For what seems like eons now, fight fans and media pundits have wanted undefeated superstar Floyd Mayweather to put his legacy on the line against the biggest and best opponent available.
From 2008-2012, the preeminent choice for this endeavor for almost everyone in the sporting world was Manny Pacquiao. But Juan Manuel Marquez ended that dream with one crushing right hand last December. Down there on the floor, where Pacquiao lay slumped over like a rag doll, is where our dream of a Mayweather superfight died.
Or so we thought.
Mayweather shocked the boxing world Wednesday night by announcing a Sept. 14 bout against WBC junior middleweight titlist Saul “Canelo” Alvarez.
Make no mistake: This fight is huge. Mayweather’s legacy is on the line in this one—and for good reason. Canelo Alvarez will be the biggest and best threat Mayweather has faced in the ring since he defeated Oscar De La Hoya in 2007.
It’s absolutely unbelievable news for fight-hungry boxing fans everywhere, and they have Mayweather to thank for it.
Frankly, it’s a stark contrast to the Pacquiao shenanigans. Mayweather’s legacy simply has to have improved in the eyes of many just by agreeing to take the fight.
ESPN’s Dan Rafael reported the contract weight will be at 152 pounds. This gives the naturally smaller Mayweather a bit of room to grow while allowing the solid-framed Alvarez, who usually fights at 154, a reasonable target to hit as well.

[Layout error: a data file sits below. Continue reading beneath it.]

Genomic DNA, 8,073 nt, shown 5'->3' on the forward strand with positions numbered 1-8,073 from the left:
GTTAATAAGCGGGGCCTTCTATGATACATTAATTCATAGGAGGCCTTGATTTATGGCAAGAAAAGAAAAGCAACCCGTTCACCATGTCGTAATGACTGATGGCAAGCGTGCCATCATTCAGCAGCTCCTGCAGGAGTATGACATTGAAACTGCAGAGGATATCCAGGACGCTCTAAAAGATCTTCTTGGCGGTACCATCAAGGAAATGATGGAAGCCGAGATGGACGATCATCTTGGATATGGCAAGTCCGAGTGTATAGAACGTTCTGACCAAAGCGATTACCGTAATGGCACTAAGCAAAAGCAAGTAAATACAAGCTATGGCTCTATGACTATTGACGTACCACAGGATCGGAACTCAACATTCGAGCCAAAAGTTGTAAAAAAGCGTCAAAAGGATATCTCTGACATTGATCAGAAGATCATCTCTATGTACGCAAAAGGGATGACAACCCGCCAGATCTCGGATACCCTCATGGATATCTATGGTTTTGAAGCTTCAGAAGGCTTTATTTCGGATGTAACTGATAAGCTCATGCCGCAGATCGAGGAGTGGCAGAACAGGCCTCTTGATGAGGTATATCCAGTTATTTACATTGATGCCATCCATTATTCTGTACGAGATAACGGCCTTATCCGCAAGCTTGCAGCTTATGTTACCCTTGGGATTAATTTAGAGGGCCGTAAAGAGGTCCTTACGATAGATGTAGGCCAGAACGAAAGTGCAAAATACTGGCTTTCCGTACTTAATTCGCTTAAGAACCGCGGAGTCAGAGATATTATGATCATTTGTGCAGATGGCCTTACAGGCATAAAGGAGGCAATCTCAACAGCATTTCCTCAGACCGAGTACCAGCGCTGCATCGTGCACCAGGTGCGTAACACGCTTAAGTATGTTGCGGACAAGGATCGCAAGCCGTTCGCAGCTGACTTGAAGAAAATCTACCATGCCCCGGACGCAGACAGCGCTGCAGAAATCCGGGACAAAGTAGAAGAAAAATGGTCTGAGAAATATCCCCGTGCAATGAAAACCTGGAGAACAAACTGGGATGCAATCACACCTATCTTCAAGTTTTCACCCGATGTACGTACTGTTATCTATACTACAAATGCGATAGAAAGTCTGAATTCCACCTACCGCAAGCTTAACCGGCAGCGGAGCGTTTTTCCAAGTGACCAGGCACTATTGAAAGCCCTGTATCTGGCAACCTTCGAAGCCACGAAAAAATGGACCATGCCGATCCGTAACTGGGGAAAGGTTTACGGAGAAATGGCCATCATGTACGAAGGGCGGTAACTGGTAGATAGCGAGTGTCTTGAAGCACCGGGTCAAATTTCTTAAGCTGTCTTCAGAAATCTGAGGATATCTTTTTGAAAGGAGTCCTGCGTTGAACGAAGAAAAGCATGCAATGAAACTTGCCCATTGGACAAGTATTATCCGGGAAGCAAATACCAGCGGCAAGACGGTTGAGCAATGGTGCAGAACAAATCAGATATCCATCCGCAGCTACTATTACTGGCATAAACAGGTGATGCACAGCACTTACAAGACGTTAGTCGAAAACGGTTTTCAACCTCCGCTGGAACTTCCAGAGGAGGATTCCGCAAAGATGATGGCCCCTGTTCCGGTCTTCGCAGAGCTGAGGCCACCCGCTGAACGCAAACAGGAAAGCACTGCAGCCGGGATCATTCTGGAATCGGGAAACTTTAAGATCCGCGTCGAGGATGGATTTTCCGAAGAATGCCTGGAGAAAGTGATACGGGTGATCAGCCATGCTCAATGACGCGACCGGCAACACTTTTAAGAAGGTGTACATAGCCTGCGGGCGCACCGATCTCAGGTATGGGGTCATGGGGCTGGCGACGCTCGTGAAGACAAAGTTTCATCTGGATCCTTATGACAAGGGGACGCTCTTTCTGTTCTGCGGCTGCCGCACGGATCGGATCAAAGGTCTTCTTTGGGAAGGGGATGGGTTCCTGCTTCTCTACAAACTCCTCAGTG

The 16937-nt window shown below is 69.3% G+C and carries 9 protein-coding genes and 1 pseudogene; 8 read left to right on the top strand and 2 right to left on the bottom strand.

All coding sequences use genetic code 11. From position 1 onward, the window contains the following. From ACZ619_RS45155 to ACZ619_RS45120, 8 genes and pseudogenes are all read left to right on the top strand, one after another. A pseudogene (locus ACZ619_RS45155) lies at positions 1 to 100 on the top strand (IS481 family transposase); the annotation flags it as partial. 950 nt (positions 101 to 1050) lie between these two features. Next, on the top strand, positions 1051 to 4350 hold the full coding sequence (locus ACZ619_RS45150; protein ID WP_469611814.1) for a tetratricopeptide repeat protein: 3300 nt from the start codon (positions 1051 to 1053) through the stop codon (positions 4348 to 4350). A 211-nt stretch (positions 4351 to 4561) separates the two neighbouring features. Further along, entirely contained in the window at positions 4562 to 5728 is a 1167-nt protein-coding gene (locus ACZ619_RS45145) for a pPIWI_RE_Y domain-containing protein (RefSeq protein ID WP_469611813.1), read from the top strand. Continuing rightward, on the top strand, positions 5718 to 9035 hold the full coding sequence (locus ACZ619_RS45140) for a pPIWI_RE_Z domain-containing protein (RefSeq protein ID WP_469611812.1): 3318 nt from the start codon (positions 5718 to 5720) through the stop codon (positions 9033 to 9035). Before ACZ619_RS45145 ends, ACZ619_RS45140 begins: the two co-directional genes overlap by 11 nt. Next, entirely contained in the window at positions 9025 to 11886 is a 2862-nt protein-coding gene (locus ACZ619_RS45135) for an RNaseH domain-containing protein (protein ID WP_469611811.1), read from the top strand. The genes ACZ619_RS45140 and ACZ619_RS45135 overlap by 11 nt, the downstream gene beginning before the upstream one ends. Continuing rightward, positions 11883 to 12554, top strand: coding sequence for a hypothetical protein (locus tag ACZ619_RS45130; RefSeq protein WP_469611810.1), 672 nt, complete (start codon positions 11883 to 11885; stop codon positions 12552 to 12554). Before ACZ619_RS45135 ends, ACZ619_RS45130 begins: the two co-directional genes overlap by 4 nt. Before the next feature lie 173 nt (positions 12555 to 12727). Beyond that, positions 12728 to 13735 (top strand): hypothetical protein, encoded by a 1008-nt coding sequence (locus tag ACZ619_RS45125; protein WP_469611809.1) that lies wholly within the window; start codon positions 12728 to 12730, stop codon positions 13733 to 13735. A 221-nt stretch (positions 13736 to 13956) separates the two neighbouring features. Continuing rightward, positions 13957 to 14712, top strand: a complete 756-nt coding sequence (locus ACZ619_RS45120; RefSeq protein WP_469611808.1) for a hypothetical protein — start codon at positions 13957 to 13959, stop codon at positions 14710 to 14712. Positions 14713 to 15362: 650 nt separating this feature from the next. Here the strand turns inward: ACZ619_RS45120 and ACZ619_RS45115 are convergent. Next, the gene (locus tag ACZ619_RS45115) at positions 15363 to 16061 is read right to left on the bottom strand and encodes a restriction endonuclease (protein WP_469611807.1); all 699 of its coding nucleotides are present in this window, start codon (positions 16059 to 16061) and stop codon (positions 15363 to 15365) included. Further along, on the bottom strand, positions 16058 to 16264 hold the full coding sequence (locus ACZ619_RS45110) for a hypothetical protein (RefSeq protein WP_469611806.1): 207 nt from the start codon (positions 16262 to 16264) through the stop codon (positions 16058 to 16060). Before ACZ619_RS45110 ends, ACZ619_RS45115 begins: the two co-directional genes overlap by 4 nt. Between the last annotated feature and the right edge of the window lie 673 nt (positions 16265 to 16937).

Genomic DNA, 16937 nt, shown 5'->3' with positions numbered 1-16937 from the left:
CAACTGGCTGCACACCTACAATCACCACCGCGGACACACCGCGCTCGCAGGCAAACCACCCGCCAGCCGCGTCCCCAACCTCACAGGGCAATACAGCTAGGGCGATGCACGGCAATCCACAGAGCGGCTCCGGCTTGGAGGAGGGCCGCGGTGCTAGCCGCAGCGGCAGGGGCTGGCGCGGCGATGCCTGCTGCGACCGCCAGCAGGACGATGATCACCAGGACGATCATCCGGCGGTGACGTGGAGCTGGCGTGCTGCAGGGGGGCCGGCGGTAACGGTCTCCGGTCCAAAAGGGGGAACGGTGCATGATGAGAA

It’s a win-win for the fighters and boxing fans. Again, Mayweather does no disservice to his legacy in the move. If anything, coming up five full pounds to face Alvarez gives Mayweather even more shine.
Fight night will tell the tale, though. Against Alvarez, Mayweather will be facing an opponent who is absurdly larger than the diminutive champion.
At just 22 years old, Alvarez will likely fight in the future at 160 pounds and above. That’s 30 pounds heavier than where Mayweather started his career back in 1996.
Moreover, Alvarez is an accomplished professional who’s just now entering his prime. He’s got legitimate power in both hands, and he proved to be surprisingly adept at outboxing and out-thinking crafty southpaw Austin Trout last month in San Antonio.
Simply put, this is Mayweather’s best competition in ages, and Alvarez absolutely believes he will win the fight.
Should Mayweather win this fight, he’ll put to bed all suspicions that he was afraid to test himself against the very best opposition out there. Should he dominate Alvarez, he’ll prove beyond a shadow of a doubt that he deserves to be considered one of the greatest fighters of this or any era.
And even if he should lose, Mayweather has an opportunity against Alvarez to show his stuff. Fight fans and boxing historians do not demand a fighter make it through a career unscathed. In fact, we demand the opposite.
We know what Mayweather looks like when he’s winning. It’s all he’s ever done. Perhaps Alvarez, then, can show us what he’s like when he’s losing. It is there we’ll see Mayweather’s legacy most clearly.